15 October 2015

Sing us a Thing, Piano Man

I always liked this post of Schneeblog's, maybe because I remember as a middle schooler being shocked that anyone could prefer the third Harry Potter book (which is all plot twist) to the first (which is all Things). I like Things. There are noble abstracts and linguistic thickets and essential errands and all sorts of wonderful verbs in the world but at the end of a long day of negligible weather and negligible phone calls I find the concept I want to curl up with is pretty Things.

This, I think, is part of why women subscribe to catalogs.

I wrote recently here about the question of how not to get carried away with “Torah im Cool Stuff”.

Of course, if you pursue Things long enough, you discover on your own that the proportions are off and the story is not solid enough: that the novel that is your life has to have a theme and a protagonist, also.

Art Installation

translation into Chinuk Wawa:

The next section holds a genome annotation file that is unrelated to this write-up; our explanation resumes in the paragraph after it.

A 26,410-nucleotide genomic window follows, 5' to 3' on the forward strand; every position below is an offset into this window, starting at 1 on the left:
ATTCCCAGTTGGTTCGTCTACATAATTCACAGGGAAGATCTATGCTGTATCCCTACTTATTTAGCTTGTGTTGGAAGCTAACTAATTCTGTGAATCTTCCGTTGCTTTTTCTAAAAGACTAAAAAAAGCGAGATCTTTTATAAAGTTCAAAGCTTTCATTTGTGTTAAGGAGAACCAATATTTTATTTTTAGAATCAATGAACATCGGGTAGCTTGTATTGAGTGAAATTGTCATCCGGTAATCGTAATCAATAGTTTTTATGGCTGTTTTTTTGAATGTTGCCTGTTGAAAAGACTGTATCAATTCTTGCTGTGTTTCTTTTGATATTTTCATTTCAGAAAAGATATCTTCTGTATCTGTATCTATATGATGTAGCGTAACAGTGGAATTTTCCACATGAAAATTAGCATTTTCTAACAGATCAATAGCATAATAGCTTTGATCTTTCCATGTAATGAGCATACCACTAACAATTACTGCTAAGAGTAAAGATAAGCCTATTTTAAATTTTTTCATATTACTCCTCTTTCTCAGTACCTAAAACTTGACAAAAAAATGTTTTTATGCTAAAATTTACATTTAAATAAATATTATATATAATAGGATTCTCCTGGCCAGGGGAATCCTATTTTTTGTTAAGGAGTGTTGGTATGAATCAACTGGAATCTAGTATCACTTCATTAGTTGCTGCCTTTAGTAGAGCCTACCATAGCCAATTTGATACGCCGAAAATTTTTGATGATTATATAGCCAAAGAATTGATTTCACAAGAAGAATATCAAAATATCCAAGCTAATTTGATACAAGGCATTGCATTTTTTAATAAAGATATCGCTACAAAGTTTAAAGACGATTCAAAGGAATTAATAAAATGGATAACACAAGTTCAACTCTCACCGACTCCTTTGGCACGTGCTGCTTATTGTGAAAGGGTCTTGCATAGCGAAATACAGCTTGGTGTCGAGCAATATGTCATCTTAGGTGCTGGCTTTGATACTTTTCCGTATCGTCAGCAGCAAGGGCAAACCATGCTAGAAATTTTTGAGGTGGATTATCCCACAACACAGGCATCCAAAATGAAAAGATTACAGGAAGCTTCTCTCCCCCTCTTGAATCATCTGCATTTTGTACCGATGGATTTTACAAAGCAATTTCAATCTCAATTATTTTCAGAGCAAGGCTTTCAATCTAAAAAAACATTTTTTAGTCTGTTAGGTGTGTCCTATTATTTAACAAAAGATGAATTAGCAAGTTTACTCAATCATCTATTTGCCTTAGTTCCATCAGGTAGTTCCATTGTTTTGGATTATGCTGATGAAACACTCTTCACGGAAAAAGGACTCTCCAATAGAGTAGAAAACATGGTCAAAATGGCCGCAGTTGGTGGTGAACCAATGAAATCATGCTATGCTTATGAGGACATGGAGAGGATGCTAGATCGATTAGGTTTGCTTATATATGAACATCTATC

Mitlite nika tumtum siah kimta sun-get-up, pe mitlite nika siah-siah kopa klip-sun.
Howkwutl nika mukmuk, pe howkwutl mukmuk chaco tsee?
Howkwutl nika mamook huihui nawitka, pe
Tsiyon kow Pil lope, pe nika kow Arav lope?
Klah mahsh konaway kloshe Sfarad, kahkwa
Hyas ticky nanitch polallie kokshut Hyas-Tyee-wawa-Home.

Chinuk Wawa, or 'the Chinook jargon,' evolved in the course of the 19th century as a means of communication between the native peoples of the Pacific Northwest and the "Bostons" who began to move to the area.
It is a characteristic, more or less dying, language of the end of the West of this novel continent.